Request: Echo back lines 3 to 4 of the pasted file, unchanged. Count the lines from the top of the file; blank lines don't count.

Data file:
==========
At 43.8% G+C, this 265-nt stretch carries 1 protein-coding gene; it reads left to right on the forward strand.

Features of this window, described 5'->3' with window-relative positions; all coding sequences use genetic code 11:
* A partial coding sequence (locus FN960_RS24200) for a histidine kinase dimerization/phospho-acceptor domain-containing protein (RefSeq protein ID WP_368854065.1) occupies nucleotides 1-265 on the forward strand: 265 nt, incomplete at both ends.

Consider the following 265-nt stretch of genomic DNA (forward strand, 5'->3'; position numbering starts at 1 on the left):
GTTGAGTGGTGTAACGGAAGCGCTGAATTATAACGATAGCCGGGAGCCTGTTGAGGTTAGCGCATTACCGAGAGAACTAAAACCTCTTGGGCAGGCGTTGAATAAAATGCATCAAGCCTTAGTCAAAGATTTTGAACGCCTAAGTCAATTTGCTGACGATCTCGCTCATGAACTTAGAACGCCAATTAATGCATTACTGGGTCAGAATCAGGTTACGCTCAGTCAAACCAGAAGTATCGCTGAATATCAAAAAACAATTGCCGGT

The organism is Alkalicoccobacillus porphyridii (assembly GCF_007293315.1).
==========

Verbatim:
* A partial coding sequence (locus FN960_RS24200) for a histidine kinase dimerization/phospho-acceptor domain-containing protein (RefSeq protein ID WP_368854065.1) occupies nucleotides 1-265 on the forward strand: 265 nt, incomplete at both ends.

Consider the following 265-nt stretch of genomic DNA (forward strand, 5'->3'; position numbering starts at 1 on the left):